Barbara Sachau of Florham Park, N.J., writes: As I understand it, the [federal] Duck Stamp sale raised $60,000 this year. Chump change. ... This program has not saved any land in the last 30 or 40 years. It is not a self-sustaining program at all. It costs general taxpayers to run it. It is simply propaganda for killing ducks. That is who buys these stamps primarily - people who kill ducks. Why you fall for this [junk] is beyond the pale. ... Why don't you look into it?
Outdoors Girl replies: I assume you are writing because of the Oct. 18 Baltimore Sun article about the winner of the 2010-11 Duck Stamp competition, Maryland artist Robert Bealle.
For starters, it's not $60,000. Maryland hunters alone purchased more than 31,000 stamps last year. At $15 a pop, that's at least $465,000 generated in the nation's 19th-most populous state.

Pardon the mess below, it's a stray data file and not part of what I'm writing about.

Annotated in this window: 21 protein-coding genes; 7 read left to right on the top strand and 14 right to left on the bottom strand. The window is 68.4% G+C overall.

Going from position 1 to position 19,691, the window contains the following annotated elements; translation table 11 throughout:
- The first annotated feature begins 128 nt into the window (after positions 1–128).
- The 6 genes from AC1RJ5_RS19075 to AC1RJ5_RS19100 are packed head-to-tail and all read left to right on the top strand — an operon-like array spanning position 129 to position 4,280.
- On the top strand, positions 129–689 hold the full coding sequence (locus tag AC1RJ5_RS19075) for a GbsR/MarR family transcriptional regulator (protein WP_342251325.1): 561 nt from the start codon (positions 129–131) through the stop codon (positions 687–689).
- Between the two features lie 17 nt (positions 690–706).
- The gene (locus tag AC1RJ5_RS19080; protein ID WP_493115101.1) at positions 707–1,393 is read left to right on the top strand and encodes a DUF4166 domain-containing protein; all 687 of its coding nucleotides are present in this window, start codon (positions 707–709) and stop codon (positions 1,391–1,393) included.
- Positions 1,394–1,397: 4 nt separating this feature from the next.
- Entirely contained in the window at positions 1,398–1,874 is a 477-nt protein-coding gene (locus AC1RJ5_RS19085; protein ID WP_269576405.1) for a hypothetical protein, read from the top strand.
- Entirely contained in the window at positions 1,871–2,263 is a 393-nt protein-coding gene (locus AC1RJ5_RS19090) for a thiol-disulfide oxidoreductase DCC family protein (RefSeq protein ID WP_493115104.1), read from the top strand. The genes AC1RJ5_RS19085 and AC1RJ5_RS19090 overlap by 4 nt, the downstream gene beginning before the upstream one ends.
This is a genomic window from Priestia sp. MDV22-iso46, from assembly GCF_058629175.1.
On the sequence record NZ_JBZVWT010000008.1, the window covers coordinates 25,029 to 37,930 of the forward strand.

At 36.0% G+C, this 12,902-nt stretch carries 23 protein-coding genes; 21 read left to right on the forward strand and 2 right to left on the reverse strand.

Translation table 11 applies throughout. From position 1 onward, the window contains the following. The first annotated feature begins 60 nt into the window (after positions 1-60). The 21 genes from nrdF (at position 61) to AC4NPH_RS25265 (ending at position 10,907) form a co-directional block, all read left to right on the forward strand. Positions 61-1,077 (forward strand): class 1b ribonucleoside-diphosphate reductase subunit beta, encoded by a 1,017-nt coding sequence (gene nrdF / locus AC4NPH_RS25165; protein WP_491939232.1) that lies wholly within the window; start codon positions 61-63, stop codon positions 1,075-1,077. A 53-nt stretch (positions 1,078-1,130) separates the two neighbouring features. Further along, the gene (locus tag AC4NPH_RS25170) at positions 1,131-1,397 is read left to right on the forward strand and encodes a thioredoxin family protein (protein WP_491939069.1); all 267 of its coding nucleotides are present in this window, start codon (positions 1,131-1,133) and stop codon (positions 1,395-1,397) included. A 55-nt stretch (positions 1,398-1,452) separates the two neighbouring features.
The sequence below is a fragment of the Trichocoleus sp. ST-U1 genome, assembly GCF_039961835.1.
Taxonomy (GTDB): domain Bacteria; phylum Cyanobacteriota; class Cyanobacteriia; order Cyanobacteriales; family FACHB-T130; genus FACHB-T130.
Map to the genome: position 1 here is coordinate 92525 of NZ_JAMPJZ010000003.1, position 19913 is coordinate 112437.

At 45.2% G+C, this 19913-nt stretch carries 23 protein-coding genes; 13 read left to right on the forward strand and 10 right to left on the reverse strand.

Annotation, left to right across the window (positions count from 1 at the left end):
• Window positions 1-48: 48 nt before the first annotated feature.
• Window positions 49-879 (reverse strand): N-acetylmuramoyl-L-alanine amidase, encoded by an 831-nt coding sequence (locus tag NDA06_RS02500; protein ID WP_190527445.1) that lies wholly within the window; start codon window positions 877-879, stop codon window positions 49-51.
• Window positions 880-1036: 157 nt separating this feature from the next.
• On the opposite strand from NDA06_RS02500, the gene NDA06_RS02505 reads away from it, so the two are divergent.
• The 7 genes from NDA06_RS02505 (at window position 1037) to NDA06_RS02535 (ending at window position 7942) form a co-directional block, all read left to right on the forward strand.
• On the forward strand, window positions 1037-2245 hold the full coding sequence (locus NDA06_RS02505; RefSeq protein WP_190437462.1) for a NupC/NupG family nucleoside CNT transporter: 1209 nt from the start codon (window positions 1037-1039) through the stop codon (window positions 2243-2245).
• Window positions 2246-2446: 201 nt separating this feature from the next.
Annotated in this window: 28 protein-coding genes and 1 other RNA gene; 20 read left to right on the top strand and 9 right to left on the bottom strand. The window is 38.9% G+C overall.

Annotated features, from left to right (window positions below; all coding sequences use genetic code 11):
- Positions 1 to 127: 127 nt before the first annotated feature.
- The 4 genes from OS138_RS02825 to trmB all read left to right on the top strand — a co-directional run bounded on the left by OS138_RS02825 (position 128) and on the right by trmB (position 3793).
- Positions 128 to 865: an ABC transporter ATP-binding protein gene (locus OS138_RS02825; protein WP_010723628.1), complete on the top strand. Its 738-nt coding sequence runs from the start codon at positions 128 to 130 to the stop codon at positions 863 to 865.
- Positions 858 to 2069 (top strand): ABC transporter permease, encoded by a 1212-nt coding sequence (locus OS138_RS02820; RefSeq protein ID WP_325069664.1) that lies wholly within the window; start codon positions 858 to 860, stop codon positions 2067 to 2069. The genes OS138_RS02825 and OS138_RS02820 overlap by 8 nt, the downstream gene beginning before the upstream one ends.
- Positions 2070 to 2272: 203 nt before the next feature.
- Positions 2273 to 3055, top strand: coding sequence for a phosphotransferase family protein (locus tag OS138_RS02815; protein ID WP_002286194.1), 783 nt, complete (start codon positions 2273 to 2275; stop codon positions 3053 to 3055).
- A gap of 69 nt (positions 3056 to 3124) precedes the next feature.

Ninety-eight cents of every dollar generated by Duck Stamp sales is used to purchase and lease land for national wildlife refuges and waterfowl conservation areas. Since its creation in 1934, revenue from the stamps has allowed the federal government to purchase more than 6 million acres of wetland habitat. In the Chesapeake Bay watershed, Duck Stamp money has been used to acquire more than 31,000 acres on 15 national wildlife refuges.
According to the staff for Congressman John D. Dingell (D-Mich.), in 1991 the Fish and Wildlife Service bought 33,983 acres for the Refuge System at a cost of $17.22 million. In 2007, the agency bought 15,359 acres for $15.97 million.
It is likely Congress will increase the Duck Stamp fees from $15 to $25 in 2016 to help combat the rising cost of buying land. The last increase was in 1991.